Last week Governor Evers and DHS announced the Wisconsin Emergency Assistance Volunteer Registry (WEAVR). WEAVR creates a widespread network of experienced volunteers to help increase capacity and care here in Wisconsin. Volunteers interested in filling critical response and recovery roles during this public health emergency may self-register here. Based on the information collected from each volunteer, public health officials identify those professionals willing to fill the specific volunteer roles needed in an emergency. Public health officials then use the WEAVR registry to generate a list of volunteers to be contacted. Those contacted will be given information on where to report and the role that is needed, as well as the option to accept or decline the opportunity. Training will be provided at the reporting site.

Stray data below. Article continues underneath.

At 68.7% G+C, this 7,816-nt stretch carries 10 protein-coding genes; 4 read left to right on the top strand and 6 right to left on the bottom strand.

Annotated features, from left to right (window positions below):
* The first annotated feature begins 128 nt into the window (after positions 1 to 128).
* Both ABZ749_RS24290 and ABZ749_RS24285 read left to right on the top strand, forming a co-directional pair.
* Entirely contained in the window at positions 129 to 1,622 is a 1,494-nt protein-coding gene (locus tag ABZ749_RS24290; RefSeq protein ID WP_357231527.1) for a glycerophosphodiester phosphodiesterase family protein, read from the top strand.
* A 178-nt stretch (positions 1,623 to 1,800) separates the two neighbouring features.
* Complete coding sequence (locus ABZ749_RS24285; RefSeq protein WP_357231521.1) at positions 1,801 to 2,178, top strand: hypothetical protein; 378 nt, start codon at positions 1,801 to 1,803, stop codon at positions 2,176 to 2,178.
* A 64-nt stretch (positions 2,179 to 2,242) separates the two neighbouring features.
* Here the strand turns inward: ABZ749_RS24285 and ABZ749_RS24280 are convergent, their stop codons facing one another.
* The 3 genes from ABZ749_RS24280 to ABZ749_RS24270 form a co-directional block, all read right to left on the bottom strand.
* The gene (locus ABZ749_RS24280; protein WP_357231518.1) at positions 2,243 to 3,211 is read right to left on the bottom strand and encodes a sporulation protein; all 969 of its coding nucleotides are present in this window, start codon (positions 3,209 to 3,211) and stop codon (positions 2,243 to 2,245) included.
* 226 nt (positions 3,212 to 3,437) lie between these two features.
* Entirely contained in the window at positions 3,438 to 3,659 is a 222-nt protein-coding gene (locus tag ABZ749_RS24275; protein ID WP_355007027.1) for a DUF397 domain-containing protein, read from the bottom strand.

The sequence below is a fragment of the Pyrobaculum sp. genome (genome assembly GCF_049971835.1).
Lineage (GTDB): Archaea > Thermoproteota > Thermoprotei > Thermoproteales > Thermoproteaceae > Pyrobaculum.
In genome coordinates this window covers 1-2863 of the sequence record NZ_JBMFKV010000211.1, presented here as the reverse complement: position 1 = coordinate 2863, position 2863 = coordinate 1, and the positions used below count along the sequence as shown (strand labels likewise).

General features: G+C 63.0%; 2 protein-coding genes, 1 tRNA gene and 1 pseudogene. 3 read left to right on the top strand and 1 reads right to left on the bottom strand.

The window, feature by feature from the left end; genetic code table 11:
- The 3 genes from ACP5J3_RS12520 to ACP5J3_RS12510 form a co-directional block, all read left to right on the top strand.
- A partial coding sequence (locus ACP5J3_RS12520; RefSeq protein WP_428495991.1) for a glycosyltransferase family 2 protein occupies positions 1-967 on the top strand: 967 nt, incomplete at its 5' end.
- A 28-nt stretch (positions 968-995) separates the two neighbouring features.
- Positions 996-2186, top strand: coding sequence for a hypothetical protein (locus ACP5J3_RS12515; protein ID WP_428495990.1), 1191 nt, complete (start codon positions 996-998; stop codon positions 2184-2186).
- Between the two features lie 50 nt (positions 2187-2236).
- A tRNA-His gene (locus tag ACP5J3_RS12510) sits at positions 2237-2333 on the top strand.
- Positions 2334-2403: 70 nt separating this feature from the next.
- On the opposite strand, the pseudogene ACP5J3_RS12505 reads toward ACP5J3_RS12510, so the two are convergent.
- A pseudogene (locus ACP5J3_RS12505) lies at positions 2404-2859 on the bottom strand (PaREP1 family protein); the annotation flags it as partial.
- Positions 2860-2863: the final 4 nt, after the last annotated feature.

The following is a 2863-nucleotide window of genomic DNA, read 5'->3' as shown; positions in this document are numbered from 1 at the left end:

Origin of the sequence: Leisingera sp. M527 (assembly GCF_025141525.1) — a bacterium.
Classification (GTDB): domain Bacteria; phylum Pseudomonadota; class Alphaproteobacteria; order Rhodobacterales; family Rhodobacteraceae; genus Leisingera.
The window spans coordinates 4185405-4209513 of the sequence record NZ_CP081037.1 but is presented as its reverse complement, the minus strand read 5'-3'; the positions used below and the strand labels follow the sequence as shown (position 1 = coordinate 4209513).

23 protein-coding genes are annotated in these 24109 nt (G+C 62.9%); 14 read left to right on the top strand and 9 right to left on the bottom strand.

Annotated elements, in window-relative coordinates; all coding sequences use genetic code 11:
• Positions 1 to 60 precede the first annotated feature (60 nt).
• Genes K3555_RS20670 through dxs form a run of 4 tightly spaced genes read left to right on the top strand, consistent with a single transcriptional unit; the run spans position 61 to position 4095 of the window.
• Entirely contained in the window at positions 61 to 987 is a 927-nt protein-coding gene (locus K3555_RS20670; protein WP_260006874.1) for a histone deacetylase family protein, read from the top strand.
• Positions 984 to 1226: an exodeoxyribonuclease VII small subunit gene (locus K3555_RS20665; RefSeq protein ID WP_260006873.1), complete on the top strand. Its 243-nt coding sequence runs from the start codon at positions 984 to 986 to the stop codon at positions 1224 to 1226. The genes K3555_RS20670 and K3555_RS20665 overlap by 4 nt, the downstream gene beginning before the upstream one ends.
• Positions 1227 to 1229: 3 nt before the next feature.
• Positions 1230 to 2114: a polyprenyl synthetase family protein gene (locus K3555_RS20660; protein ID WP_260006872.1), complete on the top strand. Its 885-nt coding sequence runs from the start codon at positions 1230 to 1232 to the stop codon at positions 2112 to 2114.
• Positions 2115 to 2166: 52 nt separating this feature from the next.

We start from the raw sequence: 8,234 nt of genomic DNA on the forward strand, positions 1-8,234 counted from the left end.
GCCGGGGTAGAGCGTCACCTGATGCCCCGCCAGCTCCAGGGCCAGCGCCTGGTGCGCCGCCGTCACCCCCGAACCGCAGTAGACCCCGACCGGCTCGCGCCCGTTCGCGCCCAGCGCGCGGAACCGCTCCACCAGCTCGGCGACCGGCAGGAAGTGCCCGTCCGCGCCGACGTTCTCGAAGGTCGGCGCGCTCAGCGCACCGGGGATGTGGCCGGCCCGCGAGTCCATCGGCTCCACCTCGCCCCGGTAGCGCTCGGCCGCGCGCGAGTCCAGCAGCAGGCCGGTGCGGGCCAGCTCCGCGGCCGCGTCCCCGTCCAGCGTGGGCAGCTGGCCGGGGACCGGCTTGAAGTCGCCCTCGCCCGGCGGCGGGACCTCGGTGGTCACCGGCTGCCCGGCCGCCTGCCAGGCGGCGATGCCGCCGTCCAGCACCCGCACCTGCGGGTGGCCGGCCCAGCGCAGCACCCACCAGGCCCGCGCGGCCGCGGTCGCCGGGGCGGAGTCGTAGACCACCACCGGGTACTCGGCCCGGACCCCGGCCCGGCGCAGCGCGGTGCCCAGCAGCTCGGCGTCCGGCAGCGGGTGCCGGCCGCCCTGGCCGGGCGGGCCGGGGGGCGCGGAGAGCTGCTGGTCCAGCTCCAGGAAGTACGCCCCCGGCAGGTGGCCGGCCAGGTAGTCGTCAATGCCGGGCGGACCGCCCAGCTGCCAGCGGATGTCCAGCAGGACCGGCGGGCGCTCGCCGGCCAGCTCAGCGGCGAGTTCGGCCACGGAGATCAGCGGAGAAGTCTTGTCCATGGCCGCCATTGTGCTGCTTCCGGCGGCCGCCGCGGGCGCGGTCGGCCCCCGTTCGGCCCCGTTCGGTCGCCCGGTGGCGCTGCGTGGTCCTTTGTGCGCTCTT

If you are an active or retired healthcare or behavioral health professional looking to volunteer during the current COVID-19 public health emergency, learn more and get connected at: www.dhs.wisconsin.gov/preparedness/weavr/


“50 Piece Rule”

REMINDER: Pursuant to Wisconsin State Statutes, legislators are prohibited from distributing more than 49 pieces of substantially identical materials during election cycles. Starting April 15th (tomorrow), this so-called “50 Piece Rule” will go into effect.

While AB 1038 waives this rule for communications pertaining to the current public health emergency, I will be unable to distribute any non-COVID-19 related news from now on. I will continue to post regular updates on social media (follow along on Facebook and Twitter!), keeping you in the loop on all things taking place over the next few months.


Contacting My Office

Team Sargent is here to help you! Please reach out to us with general inquiries, as well as any thoughts, questions, or concerns regarding legislative matters, at 608-266-0960 or via email at rep.sargent@legis.wi.gov